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Publication numberUS4922508 A
Publication typeGrant
Application numberUS 07/261,859
Publication dateMay 1, 1990
Filing dateOct 25, 1988
Priority dateOct 30, 1987
Fee statusPaid
Also published asCA1311060C, DE3883701D1, DE3883701T2, EP0314018A2, EP0314018A3, EP0314018B1
Publication number07261859, 261859, US 4922508 A, US 4922508A, US-A-4922508, US4922508 A, US4922508A
InventorsTakehiro Moriya
Original AssigneeNippon Telegraph And Telephone Corporation
Export CitationBiBTeX, EndNote, RefMan
External Links: USPTO, USPTO Assignment, Espacenet
Method and apparatus for multiplexed vector quantization
US 4922508 A
Abstract
A vector quantization method and apparatus utilizes a plurality of codebooks each of which has a predetermined number of candidate vectors. A distortion between each input vector and an averaged vector of a set of candidate vectors, each selected from one of the codebooks, is calculated for all combinations of candidate vectors, and a combination of candidate vectors which provides the smallest distortion is determined. Codes representing the candidate vectors thus determined are multiplexed, thereafter being outputted.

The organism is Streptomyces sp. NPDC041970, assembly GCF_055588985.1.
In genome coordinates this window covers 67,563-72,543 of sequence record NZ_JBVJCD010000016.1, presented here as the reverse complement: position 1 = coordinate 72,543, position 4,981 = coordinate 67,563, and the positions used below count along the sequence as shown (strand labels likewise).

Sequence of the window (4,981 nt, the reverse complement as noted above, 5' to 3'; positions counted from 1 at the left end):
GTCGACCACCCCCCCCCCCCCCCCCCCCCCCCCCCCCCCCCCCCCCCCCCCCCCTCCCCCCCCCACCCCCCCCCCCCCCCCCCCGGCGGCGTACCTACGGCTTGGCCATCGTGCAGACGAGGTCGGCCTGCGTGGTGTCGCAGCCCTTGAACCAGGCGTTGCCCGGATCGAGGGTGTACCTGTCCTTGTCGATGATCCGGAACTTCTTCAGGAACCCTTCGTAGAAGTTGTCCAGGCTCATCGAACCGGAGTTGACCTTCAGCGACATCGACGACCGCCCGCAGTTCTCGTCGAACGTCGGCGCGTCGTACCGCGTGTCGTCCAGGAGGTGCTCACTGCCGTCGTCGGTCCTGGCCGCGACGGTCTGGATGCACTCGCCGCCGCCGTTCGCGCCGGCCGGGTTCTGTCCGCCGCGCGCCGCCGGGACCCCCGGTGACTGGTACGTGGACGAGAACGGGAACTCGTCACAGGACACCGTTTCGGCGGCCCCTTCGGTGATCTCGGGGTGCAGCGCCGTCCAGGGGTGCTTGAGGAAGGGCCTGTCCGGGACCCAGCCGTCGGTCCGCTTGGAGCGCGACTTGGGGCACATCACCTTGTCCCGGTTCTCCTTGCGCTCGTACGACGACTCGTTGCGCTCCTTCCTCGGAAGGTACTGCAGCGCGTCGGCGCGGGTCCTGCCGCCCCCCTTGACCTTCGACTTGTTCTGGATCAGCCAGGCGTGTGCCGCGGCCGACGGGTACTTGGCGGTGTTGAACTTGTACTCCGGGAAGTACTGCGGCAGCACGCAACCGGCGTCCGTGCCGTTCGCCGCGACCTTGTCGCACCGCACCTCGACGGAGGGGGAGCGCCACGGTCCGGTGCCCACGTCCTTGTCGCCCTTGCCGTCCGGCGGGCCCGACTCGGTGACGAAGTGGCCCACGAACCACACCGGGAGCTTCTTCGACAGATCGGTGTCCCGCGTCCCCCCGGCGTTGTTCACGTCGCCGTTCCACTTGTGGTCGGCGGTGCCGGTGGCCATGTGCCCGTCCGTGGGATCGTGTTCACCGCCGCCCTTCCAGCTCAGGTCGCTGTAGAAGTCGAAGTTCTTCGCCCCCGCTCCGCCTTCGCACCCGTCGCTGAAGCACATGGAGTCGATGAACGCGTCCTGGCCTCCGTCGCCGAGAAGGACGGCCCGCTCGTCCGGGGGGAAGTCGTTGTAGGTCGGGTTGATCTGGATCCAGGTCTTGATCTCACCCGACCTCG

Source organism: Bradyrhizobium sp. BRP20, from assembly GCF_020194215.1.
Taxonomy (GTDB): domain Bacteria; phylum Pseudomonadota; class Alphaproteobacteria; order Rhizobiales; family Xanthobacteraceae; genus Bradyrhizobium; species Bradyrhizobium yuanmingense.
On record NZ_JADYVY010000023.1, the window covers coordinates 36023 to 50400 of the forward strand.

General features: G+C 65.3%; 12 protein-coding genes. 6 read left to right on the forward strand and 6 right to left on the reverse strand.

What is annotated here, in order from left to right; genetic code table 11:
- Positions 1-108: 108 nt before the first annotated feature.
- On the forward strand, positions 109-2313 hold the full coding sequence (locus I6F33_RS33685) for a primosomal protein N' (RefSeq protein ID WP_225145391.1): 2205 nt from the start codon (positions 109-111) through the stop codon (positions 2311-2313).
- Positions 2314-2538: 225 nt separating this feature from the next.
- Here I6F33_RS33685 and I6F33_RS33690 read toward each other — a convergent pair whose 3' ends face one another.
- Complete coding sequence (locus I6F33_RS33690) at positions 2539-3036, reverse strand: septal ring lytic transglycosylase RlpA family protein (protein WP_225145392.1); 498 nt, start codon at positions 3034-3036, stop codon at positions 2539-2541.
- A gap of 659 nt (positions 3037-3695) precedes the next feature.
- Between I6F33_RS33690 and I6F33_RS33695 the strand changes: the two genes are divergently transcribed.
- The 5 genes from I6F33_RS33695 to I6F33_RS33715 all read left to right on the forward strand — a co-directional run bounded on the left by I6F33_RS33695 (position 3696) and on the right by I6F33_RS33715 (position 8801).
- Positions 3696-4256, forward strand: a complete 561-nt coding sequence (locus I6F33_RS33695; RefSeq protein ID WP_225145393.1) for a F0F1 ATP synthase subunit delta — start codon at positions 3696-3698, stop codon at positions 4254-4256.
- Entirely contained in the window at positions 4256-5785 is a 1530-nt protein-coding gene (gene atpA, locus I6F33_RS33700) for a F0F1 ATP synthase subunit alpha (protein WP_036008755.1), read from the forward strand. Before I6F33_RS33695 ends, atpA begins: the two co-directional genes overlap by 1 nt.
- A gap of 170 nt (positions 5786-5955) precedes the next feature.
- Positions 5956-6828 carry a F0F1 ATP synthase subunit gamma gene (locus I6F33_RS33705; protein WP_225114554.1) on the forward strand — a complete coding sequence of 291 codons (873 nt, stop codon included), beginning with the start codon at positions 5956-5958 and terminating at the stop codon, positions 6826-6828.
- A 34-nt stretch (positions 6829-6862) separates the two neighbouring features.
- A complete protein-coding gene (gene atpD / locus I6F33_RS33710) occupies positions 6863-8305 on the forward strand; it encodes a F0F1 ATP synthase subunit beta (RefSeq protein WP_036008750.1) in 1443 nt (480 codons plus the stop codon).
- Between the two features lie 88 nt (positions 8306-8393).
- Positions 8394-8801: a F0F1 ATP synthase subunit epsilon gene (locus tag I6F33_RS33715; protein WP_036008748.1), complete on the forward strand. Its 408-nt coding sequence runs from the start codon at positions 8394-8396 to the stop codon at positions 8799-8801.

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Claims(35)
What is claimed is:
1. A multiplexed vector quantizer comprising:
a plurality of codebook storage means, each having prestored therein a predetermined number of candidate vectors;
selection means for selecting a set of candidate vectors each from one of the plurality of codebook storage means;
averaging means for averaging the set of candidate vectors and producing an averaged vector;
distortion calculating means whereby a distortion between an input vector and the averaged vector of the set of candidate vectors is calculated for each of a plurality of different sets of candidate vectors;
minimum distortion determining means for determining the set of candidate vectors whose averaged vector provides the smallest distortion; and
multiplexing means for multiplexing and outputting the codes representing the candidate vectors of the sets determined by the minimum distortion determining means.
2. The multiplexed vector quantizer of claim 1, wherein the multiplexing means is means for time-multiplexing the codes representing the candidate vectors.
3. The multiplexed vector quantizer of claim 1, wherein the distortion calculating means is means for calculating, as the distortion, a squared distance between the input vector and the averaged vector.
4. The multiplexed vector quantizer of claim 1, wherein the distortion calculating means is means for calculating, as the distortion, a weighted squared distance between the input vector and the averaged vector.
5. The multiplexed vector quantizer of claim 1, wherein the distortion calculating means includes substracting means for computing a difference vector between the averaged vector and the input vector and square summing means for calculating the sum of squares of respective elements of the difference vector and outputting the sum as the distortion.